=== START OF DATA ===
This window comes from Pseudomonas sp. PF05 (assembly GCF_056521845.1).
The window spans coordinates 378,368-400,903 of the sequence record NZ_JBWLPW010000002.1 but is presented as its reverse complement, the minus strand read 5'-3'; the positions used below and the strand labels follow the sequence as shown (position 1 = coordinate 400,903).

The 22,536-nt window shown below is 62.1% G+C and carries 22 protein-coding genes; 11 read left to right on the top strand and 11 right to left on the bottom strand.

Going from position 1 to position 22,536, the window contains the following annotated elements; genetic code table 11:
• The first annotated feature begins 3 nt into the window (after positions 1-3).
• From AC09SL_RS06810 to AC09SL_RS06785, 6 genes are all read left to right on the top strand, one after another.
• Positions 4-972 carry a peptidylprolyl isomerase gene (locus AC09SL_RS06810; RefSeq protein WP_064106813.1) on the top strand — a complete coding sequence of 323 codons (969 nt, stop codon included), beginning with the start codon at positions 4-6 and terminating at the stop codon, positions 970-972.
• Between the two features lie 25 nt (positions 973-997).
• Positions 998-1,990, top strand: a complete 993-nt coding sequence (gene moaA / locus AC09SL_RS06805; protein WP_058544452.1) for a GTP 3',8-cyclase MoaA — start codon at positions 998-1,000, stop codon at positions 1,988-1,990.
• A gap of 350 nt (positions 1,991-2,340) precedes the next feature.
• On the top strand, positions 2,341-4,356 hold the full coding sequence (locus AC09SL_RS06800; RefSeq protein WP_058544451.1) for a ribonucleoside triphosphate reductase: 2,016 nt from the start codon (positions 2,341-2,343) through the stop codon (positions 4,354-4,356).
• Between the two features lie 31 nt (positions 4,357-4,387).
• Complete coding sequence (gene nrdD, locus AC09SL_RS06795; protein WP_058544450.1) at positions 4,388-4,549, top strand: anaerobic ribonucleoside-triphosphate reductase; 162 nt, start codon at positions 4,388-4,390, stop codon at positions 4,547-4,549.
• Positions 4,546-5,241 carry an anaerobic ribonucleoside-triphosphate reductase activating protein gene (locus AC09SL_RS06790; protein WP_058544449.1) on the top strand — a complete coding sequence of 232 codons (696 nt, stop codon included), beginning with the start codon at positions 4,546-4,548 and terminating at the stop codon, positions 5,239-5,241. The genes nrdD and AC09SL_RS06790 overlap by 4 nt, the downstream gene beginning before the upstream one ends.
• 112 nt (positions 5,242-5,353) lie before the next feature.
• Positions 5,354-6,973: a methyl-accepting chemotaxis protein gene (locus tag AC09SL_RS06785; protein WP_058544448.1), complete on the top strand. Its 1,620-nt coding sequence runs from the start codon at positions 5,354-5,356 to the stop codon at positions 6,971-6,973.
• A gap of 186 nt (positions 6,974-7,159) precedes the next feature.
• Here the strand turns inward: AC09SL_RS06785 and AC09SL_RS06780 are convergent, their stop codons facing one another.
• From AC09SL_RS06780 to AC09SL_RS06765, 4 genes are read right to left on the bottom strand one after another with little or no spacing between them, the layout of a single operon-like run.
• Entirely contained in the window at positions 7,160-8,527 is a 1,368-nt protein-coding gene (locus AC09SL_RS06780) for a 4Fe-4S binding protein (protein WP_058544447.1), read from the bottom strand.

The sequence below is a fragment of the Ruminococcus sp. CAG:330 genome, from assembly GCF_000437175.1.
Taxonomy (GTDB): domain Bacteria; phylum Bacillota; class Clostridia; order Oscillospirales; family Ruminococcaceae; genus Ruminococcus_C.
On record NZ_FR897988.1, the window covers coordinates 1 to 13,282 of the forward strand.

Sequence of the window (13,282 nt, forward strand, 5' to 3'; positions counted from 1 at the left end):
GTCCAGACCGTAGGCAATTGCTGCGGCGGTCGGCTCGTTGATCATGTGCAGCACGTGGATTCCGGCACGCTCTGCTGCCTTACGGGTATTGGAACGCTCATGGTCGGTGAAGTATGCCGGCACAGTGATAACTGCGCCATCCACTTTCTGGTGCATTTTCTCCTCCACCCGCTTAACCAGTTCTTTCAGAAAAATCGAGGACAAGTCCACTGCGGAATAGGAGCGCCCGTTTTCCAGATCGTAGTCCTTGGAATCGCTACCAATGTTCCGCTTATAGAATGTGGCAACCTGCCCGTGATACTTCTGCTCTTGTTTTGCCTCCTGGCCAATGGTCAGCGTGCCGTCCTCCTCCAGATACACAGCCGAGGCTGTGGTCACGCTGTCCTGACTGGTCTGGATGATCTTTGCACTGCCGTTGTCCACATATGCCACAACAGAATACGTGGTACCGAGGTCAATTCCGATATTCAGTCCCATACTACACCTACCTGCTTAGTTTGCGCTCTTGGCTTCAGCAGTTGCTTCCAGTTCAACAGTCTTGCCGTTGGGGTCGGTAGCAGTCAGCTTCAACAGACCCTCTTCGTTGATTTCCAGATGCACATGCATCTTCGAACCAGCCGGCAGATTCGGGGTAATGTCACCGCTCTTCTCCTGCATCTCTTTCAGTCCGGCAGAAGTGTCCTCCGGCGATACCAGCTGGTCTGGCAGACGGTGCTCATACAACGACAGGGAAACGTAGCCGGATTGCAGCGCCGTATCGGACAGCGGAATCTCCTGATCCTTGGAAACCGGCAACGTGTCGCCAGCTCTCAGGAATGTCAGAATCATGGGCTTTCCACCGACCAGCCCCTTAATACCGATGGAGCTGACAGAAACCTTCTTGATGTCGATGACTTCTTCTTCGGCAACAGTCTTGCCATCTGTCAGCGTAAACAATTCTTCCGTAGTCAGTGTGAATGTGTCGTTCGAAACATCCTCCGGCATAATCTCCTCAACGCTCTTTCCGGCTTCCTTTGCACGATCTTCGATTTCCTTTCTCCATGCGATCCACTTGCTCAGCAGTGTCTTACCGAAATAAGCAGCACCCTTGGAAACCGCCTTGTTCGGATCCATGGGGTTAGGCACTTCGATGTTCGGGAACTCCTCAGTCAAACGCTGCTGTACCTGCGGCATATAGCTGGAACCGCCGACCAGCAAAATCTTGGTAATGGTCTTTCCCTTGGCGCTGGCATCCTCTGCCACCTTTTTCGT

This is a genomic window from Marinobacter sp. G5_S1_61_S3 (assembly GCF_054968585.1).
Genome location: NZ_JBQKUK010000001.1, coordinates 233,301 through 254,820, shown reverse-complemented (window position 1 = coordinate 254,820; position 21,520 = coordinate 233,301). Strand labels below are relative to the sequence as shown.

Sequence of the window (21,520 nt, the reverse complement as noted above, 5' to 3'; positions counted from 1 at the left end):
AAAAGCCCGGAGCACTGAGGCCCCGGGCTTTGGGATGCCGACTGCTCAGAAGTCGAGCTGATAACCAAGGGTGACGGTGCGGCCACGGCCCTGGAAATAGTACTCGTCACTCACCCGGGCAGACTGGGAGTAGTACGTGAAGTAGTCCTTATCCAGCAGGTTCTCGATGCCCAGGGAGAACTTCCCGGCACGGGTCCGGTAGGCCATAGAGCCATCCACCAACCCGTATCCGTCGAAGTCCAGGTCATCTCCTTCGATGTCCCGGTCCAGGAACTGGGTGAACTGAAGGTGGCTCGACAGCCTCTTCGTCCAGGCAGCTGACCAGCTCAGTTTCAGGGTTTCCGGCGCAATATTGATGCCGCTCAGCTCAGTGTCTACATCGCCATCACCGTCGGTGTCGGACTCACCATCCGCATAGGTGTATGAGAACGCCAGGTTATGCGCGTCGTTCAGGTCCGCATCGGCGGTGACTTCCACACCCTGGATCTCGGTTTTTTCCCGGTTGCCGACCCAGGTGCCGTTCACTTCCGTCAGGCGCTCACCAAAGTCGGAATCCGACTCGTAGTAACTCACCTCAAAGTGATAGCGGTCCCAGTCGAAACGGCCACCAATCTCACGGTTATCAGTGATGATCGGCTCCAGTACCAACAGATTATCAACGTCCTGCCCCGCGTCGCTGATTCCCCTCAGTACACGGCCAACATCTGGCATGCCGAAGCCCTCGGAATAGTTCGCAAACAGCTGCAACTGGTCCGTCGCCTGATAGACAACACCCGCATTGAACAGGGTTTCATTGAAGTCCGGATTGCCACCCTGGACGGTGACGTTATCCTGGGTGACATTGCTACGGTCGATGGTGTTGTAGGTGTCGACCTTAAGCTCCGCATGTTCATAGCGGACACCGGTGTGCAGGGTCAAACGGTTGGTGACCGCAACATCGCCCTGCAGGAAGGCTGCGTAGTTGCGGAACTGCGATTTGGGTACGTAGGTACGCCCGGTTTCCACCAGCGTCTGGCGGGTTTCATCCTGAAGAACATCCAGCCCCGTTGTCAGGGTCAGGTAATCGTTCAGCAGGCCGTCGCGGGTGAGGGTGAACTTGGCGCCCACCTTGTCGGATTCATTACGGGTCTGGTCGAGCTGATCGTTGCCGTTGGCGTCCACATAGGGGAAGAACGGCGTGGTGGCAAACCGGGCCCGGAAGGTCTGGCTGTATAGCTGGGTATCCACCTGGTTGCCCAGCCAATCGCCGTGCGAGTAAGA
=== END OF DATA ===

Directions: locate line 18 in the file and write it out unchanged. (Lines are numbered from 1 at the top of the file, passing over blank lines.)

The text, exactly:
• Here the strand turns inward: AC09SL_RS06785 and AC09SL_RS06780 are convergent, their stop codons facing one another.